See follow up Vol 2 of 2019: Full care order for child where concerns mother being forced into marriage
See follow up Vol 1 of 2019: Interim care order extended amid fears mother facing forced marriage
An interim care order was extended in respect of one child whose mother was suspected of being forced into a marriage. The mother, who was from an Asian country and for whom a separate guardian ad litem was appointed, was represented by counsel and consented to the application.
The social worker said the CFA was seeking a direction that the interim care order be extended for a period of 28 days. The social workers met with the mother following an allegation that she had been raped. She said they attempted to meet with a disability service but the mother cancelled. The mother was also going to meet with an Islamic association.
The social worker said: “We are working with an adult disability service and assessing her consent to the [proposed] marriage. The [psychologist] is of the opinion that she does have capacity to consent [to the marriage].”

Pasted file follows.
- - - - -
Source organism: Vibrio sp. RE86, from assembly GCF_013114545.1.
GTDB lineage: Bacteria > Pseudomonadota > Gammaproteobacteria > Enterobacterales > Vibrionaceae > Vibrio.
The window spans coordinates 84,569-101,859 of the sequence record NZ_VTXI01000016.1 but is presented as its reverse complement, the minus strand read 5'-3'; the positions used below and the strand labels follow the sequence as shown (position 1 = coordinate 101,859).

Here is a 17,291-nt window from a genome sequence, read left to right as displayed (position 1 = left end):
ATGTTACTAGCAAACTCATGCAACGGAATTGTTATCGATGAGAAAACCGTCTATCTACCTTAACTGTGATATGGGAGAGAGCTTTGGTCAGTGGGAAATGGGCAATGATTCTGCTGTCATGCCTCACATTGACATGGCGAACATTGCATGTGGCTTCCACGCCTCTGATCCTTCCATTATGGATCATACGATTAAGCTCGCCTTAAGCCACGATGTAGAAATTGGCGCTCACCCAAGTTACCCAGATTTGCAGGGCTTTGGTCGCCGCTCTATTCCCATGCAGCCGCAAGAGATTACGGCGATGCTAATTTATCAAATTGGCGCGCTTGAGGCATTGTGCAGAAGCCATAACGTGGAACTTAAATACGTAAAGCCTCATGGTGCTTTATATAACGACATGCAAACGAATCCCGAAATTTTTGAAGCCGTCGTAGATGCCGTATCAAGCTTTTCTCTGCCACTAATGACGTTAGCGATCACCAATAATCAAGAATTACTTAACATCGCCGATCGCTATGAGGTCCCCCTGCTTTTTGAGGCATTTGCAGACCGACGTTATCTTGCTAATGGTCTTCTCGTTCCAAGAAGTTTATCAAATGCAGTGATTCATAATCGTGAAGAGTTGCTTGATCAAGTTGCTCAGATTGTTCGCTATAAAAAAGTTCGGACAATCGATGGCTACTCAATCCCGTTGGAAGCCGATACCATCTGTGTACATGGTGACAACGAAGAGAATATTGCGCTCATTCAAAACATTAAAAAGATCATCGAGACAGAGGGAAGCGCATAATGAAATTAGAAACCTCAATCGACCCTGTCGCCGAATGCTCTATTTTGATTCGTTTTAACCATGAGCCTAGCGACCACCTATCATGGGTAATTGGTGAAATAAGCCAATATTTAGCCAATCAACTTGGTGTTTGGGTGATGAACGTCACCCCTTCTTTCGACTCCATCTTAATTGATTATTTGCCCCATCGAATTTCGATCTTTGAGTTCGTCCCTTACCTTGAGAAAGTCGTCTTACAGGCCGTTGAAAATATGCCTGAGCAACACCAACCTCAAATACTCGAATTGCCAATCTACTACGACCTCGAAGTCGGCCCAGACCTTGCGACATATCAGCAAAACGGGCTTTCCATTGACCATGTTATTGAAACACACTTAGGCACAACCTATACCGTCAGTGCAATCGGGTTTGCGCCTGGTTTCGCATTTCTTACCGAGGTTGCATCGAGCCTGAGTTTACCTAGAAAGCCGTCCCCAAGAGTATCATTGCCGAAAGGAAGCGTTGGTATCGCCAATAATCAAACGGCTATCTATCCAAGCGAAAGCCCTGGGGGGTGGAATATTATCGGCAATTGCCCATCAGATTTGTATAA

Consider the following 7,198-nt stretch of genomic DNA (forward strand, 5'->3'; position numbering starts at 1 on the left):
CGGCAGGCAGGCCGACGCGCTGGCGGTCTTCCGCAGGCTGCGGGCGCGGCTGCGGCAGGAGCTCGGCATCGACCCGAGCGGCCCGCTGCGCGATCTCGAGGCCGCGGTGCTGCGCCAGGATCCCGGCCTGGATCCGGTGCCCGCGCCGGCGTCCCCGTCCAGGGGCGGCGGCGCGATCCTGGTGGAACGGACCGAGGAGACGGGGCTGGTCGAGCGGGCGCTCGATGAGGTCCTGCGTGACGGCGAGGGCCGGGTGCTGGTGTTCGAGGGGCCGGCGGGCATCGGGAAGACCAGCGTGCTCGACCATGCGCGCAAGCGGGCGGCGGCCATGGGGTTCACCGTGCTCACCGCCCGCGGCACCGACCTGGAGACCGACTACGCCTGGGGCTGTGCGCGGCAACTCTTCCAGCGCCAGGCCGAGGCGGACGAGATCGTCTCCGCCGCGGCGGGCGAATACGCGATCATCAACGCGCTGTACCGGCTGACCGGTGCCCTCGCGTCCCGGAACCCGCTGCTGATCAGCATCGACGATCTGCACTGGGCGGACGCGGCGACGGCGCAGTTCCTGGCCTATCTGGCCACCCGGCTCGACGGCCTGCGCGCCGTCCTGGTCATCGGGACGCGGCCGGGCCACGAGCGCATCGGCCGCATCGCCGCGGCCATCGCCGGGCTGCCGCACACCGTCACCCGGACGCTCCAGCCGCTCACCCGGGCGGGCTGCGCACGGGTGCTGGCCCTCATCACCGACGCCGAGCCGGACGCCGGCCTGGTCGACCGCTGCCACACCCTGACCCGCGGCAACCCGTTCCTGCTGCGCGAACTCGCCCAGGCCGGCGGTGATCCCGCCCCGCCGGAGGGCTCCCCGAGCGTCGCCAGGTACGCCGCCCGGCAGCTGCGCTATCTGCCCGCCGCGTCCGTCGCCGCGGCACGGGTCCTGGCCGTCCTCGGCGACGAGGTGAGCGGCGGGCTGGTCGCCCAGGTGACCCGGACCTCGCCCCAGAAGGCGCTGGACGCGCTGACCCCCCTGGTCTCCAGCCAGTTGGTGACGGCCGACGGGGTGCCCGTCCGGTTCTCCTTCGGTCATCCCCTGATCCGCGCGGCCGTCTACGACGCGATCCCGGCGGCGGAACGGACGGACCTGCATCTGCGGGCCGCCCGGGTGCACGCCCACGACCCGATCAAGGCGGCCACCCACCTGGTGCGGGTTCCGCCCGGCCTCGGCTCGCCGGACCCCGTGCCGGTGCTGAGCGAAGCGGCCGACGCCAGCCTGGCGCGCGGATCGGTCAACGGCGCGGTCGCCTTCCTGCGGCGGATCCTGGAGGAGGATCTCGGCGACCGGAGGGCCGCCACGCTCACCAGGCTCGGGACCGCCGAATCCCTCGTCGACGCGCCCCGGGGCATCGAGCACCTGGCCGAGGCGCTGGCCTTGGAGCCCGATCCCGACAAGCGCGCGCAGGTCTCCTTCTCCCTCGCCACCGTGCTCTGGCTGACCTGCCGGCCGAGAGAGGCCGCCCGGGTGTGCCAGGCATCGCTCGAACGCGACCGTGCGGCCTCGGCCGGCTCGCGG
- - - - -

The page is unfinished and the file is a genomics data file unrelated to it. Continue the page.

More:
The social worker said the child was doing well in the foster care and meeting her milestones. Access was taking place once per week. The mother attended access each week but she struggled to take direction.
The solicitor for the mother’s GAL said: “We are very concerned about safety, in relation to consent and capacity. We ask that a capacity assessment be carried out.”
The judge asked: “Could the mother be made a ward of court?”